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From Paul Rogers <par0...@yahoo.com.INVALID>
Subject Re: Drill on YARN Questions
Date Wed, 02 Jan 2019 02:18:06 GMT
Hi Charles,

Your engineers have identified a common need, but one which is very difficult to satisfy.

TL;DR: DoY gets as close to the requirements as possible within the constraints of YARN and
Drill. But, future projects could do more.

Your engineers want resource segregation among tenants: multi-tenancy. This is very difficult
to achieve at the application level. Consider Drill. It would need some way to identify users
to know which tenant they belong to. Then, Drill would need a way to enqueue users whose queries
would exceed the memory or CPU limit for that tenant. Plus, Drill would have to be able to
limit memory and CPU for each query. Much work has been done to limit memory, but CPU is very
difficult. Mature products such as Teradata can do this, but Teradata has 40 years of effort
behind it.

Since it is hard to build multi-tenancy in at the app level (not impossible, just very, very
hard), the thought is to apply it at the cluster level. This is done in YARN via limiting
the resources available to processes (typically map/reduce) and to limit the number of running
processes. Works for M/R because each map task uses disk to shuffle results to a reduce task,
so map and reduce tasks can run asynchronously.

For tools such as Drill, which do in-memory processing (really, across-the-network exchanges),
both the sender and receiver have to run concurrently. This is much harder to schedule than
async m/r tasks: it means that the entire Drill cluster (of whatever size) be up and running
to run a query.

The start-up time for Drill is far, far longer than a query. So, it is not feasible to use
YARN to launch a Drill cluster for each query the way you would do with Spark. Instead, under
YARN, Drill is a long running service that handles many queries.

Obviously, this is not ideal: I'm sure your engineers want to use a tenant's resources for
Drill when running queries, else for Spark, Hive, or maybe TensorFlow. If Drill has to be
long-running, I'm sure they's like to slosh resources between tenants as is done in YARN.
As noted above, this is a hard problem that DoY did not attempt to solve.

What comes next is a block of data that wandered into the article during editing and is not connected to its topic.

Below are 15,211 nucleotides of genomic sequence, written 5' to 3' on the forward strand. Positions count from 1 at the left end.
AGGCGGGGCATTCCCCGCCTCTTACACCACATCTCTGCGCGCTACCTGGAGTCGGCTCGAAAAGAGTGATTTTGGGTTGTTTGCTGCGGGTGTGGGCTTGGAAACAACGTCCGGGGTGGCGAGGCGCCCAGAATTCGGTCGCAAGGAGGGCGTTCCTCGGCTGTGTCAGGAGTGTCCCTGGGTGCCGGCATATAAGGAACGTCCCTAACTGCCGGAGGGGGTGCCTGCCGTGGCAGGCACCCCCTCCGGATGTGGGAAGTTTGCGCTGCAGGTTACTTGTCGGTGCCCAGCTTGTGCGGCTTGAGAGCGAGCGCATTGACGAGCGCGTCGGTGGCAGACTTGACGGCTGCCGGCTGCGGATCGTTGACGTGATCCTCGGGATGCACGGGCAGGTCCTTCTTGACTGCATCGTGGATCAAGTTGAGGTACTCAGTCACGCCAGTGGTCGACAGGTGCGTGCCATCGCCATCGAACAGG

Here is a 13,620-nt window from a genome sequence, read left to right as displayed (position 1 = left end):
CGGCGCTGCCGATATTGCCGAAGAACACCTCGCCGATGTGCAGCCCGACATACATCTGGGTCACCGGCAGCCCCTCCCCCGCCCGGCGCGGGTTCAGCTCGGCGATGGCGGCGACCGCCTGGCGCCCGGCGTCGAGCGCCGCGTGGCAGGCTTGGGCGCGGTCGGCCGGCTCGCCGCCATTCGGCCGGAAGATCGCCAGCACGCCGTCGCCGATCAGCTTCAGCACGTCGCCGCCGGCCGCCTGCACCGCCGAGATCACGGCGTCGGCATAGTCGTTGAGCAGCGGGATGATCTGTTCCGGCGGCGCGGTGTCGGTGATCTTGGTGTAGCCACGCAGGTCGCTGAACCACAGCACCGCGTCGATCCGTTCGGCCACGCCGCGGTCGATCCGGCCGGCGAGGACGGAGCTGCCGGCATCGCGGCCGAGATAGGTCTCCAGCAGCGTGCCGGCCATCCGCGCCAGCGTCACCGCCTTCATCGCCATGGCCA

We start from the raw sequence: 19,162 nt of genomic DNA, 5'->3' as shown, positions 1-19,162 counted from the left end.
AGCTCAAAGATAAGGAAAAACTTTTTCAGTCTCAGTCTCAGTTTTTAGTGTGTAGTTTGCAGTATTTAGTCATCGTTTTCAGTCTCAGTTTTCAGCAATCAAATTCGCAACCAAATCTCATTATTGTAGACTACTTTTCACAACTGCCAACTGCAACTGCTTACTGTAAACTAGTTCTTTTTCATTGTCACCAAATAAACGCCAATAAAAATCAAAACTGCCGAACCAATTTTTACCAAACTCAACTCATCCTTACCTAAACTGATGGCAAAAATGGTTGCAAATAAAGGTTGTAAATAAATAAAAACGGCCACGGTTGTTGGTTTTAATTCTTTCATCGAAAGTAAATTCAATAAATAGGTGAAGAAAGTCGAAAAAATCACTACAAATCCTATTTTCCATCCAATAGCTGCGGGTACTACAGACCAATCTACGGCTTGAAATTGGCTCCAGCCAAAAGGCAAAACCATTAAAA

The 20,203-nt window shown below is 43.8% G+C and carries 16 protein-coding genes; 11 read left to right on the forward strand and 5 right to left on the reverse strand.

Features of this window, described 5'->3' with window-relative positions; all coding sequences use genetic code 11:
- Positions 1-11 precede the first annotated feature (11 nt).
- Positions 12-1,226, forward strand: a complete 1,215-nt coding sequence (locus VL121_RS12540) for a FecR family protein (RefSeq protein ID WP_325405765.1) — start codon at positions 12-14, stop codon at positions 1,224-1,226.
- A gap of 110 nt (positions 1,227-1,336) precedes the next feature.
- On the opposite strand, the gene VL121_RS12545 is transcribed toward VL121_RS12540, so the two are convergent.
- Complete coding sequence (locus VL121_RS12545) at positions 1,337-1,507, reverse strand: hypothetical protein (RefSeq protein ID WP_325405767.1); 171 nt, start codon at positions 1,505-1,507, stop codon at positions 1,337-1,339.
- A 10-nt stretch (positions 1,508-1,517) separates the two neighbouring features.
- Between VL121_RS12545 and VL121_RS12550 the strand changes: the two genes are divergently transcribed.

One might suggest that Drill grab resources from YARN when Tenant A wants to run a query,
and release them when that tenant is done, grabbing new resources when Tenant B wants to run.
Impala tried this with Llama and found it did not work. (This is why DoY is quite a bit simpler;
no reason to rerun a failed experiment.)

Some folks are looking to Kubernetes (K8s) as a solution. But, that just replaces YARN with
K8s: Drill is still a long-running process.

To solve the problem you identify, you'll need either:

* A bunch of work in Drill to build multi-tenancy into Drill, or
* A cloud-like solution in which each tenant spins up a Drill cluster within its budget, spinning
it down, or resizing it, to stay with an overall budget.

The second option can be achieved under YARN with DoY, assuming that DoY added support for
graceful shutdown (or the cluster is reduced in size only when no queries are active.) Longer-term,
a more modern solution would be Drill-on-Kubernetes (DoK?) which Abhishek started on.

Engineering is the art of compromise. The question for your engineers is how to achieve the
best result given the limitations of the software available today. At the same time, helping
the Drill community improve the solutions over time.

Thanks,
- Paul

 

    On Sunday, December 30, 2018, 9:38:04 PM PST, Charles Givre <cgivre@gmail.com> wrote:
 
 
 Hi Paul, 
Here’s what our engineers said:

>From Paul’s response, I understand that there is a slight confusion around how multi-tenancy
has been enabled in our data lake.

Some more details on this – 

Drill already has the concept of multitenancy where we can have multiple drill clusters running
on the same data lake enabled through different ports and zookeeper. But, all of this is launched
through the same hard coded yarn queue that we provide as a config parameter.

In our data lake, each tenant has a certain amount of compute capacity allotted to them which
they can use for their project work. This is provisioned through individual YARN queues for
each tenant (resource caging). This restricts the tenants from using cluster resources beyond
a certain limit and not impacting other tenants at the same time. 

Access to these YARN queues is provisioned through ACL memberships. 

——

Does this make sense?  Is this possible to get Drill to work in this manner, or should we
look into opening up JIRAs and working on new capabilities?



> On Dec 17, 2018, at 21:59, Paul Rogers <par0328@yahoo.com.INVALID> wrote:
> 
> Hi Kwizera,
> I hope my answer to Charles gave you the information you need. If not, please check out
the DoY documentation or ask follow-up questions.
> Key thing to remember: Drill is a long-running YARN service; queries DO NOT go through
YARN queues, they go through Drill directly.
> 
> Thanks,
> - Paul
> 
> 
> 
>    On Monday, December 17, 2018, 11:01:04 AM PST, Kwizera hugues Teddy <nbted2017@gmail.com>
wrote:  
> 
> Hello,
> Same questions ,
> I would like to know how drill deal with this yarn fonctionality?
> Cheers.
> 
> On Mon, Dec 17, 2018, 17:53 Charles Givre <cgivre@gmail.com wrote:
> 
>> Hello all,
>> We are trying to set up a Drill cluster on our corporate data lake.  Our
>> cluster requires dynamic YARN queue allocation for multi-tenant
>> environment.  Is this something that Drill supports or is there a
>> workaround?
>> Thanks!
>> —C  
  
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